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GREATEST / Yuto Horigome

The Olympic gold medalist on inspiring the youth, developing new tricks and skating with Lil Wayne.

Interviewer: Haruka Hirata Intro: Brock Cardiner Photographer: Keith Oshiro Stylist: Star Burleigh Set Designer: M Rasmussen Photo Assistant: Steven Hickey Digitech: Brookes Treidler Stylist Assistant: Cameron Garcia Film Stills: Jason Renaud

At 23 years old, Japanese skater Yuto Horigome is just getting started. Born and raised in Tokyo’s Kōtō ward, Horigome grew up a stone’s throw from the site of the 2020 Olympics where he captured the sport’s first-ever gold medal, edging out Brazil’s Kelvin Hoefler and the USA’s Jagger Eaton during the men’s street event. Despite the monumental achievement and all that has come with it—hanging out with Pharrell, chopping it up with Rui Hachimura, restaurant tours with Hiroshi Fujiwara—Horigome remains both humble and grateful for everything that has come his way.

The Olympian first stepped foot on a skateboard at six years old, influenced by his skater father who also showed him his first skate video: Lakai’s Fully Flared. His journey since then has taken him all over the world, from London to Los Angeles, where he currently resides. And now, with a gold medal around his neck, Horigome is using his global influence to tell his story and inspire the next generation. 

In conversation with GREATEST alum Haruka Hirata, co-founder of Big Love Records, Horigome talks motivational music, the development of new tricks and skating with Lil Wayne.


スケーターである父親の影響を受け6歳で初めてスケートボードに乗り、初めて見たLakaiのスケートビデオ「Fully Flared」に夢中に。それ以来、彼の旅路はロンドンから現在彼が住むロサンゼルスまで世界中へと広がっています。そして今、金メダリストとして、彼は世界的な影響力を持って自身の物語を伝え、次世代に刺激を与えています。

GREATESTに以前登場したBig Love Recordsの共同創設者である平田春果と、気持ちの上がる音楽、新しいトリックの開発、そしてリル・ウェインとのスケートについて語っています。

Necklace: AMBUSH; Ring: AMBUSH; Tank Top: Taak; Jacket: Nahmias; Trousers: Nahmias   

First off, congratulations on your win at the X Games. No spectators were allowed at the Olympics, so this was your first competition in a while where you were skating in front of spectators. Did you notice any difference in the type of crowd before the Olympics and afterwards?

Thank you! There were many more spectators than there had been at previous competitions I’ve been in; I saw so many moms, dads and little kids who were interested in skating. It made me realize just how big of an effect the Olympics has had.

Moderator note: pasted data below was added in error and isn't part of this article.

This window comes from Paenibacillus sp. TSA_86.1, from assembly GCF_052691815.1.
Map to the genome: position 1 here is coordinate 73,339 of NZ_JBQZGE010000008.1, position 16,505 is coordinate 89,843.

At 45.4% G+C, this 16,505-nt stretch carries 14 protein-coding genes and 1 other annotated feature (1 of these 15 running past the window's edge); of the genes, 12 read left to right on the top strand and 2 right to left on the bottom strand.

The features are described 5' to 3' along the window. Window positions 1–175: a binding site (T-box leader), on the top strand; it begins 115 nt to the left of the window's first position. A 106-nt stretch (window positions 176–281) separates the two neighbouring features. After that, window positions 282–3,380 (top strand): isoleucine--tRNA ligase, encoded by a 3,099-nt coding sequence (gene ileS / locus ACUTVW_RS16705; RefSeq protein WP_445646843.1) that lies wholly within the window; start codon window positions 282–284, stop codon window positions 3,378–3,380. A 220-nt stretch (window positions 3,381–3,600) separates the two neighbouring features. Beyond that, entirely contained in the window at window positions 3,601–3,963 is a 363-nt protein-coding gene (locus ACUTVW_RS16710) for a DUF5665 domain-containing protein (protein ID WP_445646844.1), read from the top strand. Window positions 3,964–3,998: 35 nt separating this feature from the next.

まずは、X Games優勝おめでとうございます。オリンピックでは無観客開催でしたので、日本で有観客でスケートをするのは久しぶりだったと思います。オリンピック前とオリンピック後で、観客の変化は感じましたか?


Describe to me how you come up with new tricks.

I try lots of different things and play around with techniques I’ve learned, and new tricks kind of just emerge from that. I try to do tricks no one else has ever done before, so when I’m trying them, I sometimes feel really scared. It feels like I’m battling against myself.



To me, the word “trick” implies sleight of hand or magic, which makes me think of something really artistic and beautiful. Are there other forms of art that give you ideas for new tricks, like music, for example?

I mostly get inspiration from watching skate videos. It’s not often that a new technique emerges from listening to music. But when I skate, I listen to music for motivation, to get into the right mindset.



Necklace: AMBUSH; Ring: AMBUSH; Tank Top: Taak; Jacket: Nahmias; Trousers: Nahmias; Skateboard: April   

What music are you most into at the moment?

Lately, I’ve been listening to Future. I listen to Jack Harlow a lot too.



What songs are guaranteed to get you pumped up? 

That changes often. Recently,SUN CAME OUT” by Gunna, on repeat.


結構その時で変わるんですけど、最近だとガンナの「Sun Came Out」はずっと聴いています。

What are the major differences between skating in Japan and skating in the U.S.?

In Japan, skating in the street is not yet widely accepted; people aren’t as used to it as they are in the U.S. I get the sense that overall that’s how people in Tokyo feel. I live in the States now, so I really feel the difference when I come back to Japan.



What about the attitude of the public in each country?

It depends on the person. In every country, people who hate skating get angry, but people who like it are supportive of us. In the States, there are people like Tony Hawk, so everybody has been exposed to skating and to some degree is used to having skaters around them; it feels like people get angry less often in the U.S. because of this than they do in Japan.



The fact that you can speak English like you can now is brilliant. Do you attribute that to being part of the skate community?

Absolutely. I don’t feel like I can speak it that well, but I’ve lived with Americans and living here you absolutely need English, so I have no choice but to speak English. I’ve had people teach me and, lately, I’ve finally come, little by little, to study it properly.



T-Shirt: Paul Smith; Coat: KIDSOFBROKENFUTURE; Pants: KIDSOFBROKENFUTURE; Ring: Opened Jesus; Skateboard: April   

Are there any stores or restaurants you go to often in LA?

No place in particular, but sometimes I go with friends to flea markets. There’s a Supreme store on Fairfax, which I often go to with close friends […] that sort of thing. One restaurant I like a lot is Jon & Vinny’s. It’s Italian and right in front of the Supreme store. It’s a place frequented by locals.